“The theory of natural selection is a creative implementation of the principles of economics from Adam Smith to that of biology: the natural balance and order are not determined either by a superior control and external (divine) or by laws operating directly on the entire system: it springs from the struggle between individuals for their own benefit.”
Thus, competition produced a progressive gradual improvement of society. What a marvellous propaganda tool for the rising capitalist class! The law of the fittest was as valid in the jungle as it was in society.
A critique of the ideologies and theories of the ruling classes has been a fundamental task of Marxism since its very early days, which has been absolutely essential to help give clarity to the nascent labour movement. The founders of scientific socialism dedicated all their lives to studying the main discoveries of the natural and social sciences, assessing the scientific and political meaning of new ideas. The new ideas of Darwin featured among these.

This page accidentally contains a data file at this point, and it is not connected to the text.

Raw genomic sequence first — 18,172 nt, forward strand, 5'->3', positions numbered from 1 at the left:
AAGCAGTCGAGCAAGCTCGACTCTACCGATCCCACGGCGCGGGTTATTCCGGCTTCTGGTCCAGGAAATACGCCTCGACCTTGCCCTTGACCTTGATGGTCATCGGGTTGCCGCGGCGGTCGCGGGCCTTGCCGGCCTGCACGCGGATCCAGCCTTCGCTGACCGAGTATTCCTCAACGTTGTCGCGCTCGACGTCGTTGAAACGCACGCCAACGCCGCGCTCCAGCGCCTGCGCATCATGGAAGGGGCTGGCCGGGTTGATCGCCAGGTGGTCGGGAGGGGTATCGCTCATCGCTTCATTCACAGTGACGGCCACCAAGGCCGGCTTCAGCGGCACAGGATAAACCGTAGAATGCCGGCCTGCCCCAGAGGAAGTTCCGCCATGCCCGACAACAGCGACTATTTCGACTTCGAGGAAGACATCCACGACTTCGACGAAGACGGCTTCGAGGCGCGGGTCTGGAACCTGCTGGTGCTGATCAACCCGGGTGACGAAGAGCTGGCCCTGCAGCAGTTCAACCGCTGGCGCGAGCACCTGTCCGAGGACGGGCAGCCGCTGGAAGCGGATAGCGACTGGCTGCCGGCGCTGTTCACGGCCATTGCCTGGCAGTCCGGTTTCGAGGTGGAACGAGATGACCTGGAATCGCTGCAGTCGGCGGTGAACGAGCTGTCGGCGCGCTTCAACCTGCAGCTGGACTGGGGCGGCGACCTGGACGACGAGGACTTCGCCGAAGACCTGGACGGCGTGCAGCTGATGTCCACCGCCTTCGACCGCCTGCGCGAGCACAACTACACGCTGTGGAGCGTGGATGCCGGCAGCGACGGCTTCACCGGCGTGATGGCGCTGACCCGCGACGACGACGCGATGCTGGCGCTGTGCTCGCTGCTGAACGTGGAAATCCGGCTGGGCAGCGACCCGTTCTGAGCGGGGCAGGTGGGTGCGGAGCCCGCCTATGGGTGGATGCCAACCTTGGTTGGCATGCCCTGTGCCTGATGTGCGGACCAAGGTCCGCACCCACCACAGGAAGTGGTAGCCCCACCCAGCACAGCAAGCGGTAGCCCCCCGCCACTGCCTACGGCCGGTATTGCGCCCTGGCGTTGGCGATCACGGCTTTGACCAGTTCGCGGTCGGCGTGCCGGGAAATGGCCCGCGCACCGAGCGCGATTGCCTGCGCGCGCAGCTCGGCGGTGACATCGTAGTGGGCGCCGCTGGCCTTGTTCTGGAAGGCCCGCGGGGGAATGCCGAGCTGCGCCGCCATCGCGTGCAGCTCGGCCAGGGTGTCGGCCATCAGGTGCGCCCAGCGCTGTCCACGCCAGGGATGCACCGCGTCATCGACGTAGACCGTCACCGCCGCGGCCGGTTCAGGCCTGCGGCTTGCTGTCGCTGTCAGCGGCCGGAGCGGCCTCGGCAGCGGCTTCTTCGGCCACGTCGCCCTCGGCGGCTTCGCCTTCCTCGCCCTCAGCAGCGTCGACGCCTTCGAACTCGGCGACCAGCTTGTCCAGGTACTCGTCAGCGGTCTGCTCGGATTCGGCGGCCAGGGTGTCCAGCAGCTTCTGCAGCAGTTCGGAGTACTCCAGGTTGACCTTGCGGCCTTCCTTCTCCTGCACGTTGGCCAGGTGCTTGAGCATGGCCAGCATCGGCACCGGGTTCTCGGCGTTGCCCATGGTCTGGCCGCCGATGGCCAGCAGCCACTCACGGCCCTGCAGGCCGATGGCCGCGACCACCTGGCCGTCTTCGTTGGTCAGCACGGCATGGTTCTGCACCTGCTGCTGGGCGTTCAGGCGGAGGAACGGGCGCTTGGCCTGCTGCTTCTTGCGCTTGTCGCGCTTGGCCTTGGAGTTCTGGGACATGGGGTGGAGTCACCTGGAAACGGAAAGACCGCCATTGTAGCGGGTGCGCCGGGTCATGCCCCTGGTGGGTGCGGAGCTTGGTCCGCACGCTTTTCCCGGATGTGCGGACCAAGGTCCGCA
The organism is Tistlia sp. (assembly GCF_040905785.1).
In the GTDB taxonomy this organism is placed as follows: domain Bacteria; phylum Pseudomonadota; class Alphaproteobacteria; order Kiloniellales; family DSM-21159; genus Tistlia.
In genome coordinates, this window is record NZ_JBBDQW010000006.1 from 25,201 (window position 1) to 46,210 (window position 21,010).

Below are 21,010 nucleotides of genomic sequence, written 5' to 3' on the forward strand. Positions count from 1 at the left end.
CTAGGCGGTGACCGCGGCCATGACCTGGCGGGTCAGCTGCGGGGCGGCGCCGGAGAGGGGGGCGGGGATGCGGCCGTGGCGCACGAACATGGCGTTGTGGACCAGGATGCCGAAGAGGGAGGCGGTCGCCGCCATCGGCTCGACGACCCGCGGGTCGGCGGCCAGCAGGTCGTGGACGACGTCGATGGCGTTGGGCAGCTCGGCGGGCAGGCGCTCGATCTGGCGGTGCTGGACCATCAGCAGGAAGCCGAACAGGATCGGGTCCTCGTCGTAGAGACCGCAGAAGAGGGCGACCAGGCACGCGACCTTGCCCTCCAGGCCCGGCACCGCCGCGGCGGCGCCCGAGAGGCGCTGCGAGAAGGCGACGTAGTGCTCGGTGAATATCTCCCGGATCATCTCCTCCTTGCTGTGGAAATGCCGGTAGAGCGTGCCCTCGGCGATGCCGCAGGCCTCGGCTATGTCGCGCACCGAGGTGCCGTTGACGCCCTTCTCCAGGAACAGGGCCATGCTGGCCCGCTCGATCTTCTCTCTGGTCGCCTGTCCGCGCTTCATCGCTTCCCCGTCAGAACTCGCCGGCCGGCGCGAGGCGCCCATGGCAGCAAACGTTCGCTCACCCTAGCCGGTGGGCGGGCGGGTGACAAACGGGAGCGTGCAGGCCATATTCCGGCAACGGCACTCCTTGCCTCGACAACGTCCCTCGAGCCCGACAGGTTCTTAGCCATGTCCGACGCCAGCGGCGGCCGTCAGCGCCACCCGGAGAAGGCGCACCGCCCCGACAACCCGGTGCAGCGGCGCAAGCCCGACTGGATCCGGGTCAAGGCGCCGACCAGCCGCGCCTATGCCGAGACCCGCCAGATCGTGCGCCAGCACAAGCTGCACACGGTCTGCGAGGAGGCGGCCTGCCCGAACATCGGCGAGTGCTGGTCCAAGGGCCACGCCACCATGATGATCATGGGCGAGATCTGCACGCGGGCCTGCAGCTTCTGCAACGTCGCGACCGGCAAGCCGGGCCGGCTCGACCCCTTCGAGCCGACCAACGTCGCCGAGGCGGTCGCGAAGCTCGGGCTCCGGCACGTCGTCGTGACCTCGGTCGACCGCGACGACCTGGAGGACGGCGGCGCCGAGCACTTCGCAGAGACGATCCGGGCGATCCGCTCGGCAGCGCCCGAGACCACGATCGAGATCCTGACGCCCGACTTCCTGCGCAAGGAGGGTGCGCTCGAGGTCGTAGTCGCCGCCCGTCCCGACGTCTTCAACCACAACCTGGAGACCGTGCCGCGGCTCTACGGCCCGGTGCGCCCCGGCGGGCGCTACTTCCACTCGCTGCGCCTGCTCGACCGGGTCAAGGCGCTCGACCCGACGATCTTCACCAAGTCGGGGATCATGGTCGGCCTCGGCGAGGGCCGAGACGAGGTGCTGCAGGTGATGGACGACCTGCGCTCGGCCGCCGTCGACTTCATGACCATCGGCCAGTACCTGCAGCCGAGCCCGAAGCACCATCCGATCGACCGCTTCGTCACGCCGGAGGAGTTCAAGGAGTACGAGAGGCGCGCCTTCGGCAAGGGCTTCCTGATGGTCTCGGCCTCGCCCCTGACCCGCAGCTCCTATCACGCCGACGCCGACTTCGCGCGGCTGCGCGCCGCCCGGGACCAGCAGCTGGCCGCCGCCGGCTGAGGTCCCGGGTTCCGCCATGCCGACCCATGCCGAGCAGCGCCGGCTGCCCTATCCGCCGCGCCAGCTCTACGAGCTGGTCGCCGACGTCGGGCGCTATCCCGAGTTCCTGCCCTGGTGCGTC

In fact, it is remarkable to see how quickly Marx and Engels grasped both the importance of Darwin and his limits. This is because, in reality, they realised evolution was a reality even before Darwin. For instance, Marx wrote in 1844:
“Generatio aequivoca [spontaneous generation ]is the only practical refutation of the theory of creation. Now it is certainly easy to say to the single individual what Aristotle had already said: You have been begotten by your father and your mother; therefore in you the mating of two human beings – a species-act of human beings – has produced the human being. You see, therefore, that even physically man owes his existence to man. Therefore you must not only keep sight of the one aspect – the infinite progression which leads you further to inquire: Who begot my father? Who his grandfather? etc.”<